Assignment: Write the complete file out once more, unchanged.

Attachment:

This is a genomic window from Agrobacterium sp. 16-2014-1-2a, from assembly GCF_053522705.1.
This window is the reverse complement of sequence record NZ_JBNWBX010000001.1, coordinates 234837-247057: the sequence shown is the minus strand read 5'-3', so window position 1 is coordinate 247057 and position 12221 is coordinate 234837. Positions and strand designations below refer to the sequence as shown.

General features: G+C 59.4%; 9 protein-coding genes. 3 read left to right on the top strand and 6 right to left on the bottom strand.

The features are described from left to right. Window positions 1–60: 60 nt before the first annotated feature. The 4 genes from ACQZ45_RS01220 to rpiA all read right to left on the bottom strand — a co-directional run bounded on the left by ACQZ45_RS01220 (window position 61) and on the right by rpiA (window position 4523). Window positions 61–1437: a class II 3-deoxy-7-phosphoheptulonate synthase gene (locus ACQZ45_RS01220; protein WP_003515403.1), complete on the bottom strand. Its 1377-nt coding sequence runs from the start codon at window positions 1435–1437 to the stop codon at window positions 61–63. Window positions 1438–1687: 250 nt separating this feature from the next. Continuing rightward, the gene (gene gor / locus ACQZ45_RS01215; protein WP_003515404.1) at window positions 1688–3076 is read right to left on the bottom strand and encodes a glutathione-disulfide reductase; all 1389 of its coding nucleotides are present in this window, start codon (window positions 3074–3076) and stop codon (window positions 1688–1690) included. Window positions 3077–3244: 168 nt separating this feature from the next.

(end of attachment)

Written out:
This is a genomic window from Agrobacterium sp. 16-2014-1-2a, from assembly GCF_053522705.1.
This window is the reverse complement of sequence record NZ_JBNWBX010000001.1, coordinates 234837-247057: the sequence shown is the minus strand read 5'-3', so window position 1 is coordinate 247057 and position 12221 is coordinate 234837. Positions and strand designations below refer to the sequence as shown.

General features: G+C 59.4%; 9 protein-coding genes. 3 read left to right on the top strand and 6 right to left on the bottom strand.

The features are described from left to right. Window positions 1–60: 60 nt before the first annotated feature. The 4 genes from ACQZ45_RS01220 to rpiA all read right to left on the bottom strand — a co-directional run bounded on the left by ACQZ45_RS01220 (window position 61) and on the right by rpiA (window position 4523). Window positions 61–1437: a class II 3-deoxy-7-phosphoheptulonate synthase gene (locus ACQZ45_RS01220; protein WP_003515403.1), complete on the bottom strand. Its 1377-nt coding sequence runs from the start codon at window positions 1435–1437 to the stop codon at window positions 61–63. Window positions 1438–1687: 250 nt separating this feature from the next. Continuing rightward, the gene (gene gor / locus ACQZ45_RS01215; protein WP_003515404.1) at window positions 1688–3076 is read right to left on the bottom strand and encodes a glutathione-disulfide reductase; all 1389 of its coding nucleotides are present in this window, start codon (window positions 3074–3076) and stop codon (window positions 1688–1690) included. Window positions 3077–3244: 168 nt separating this feature from the next.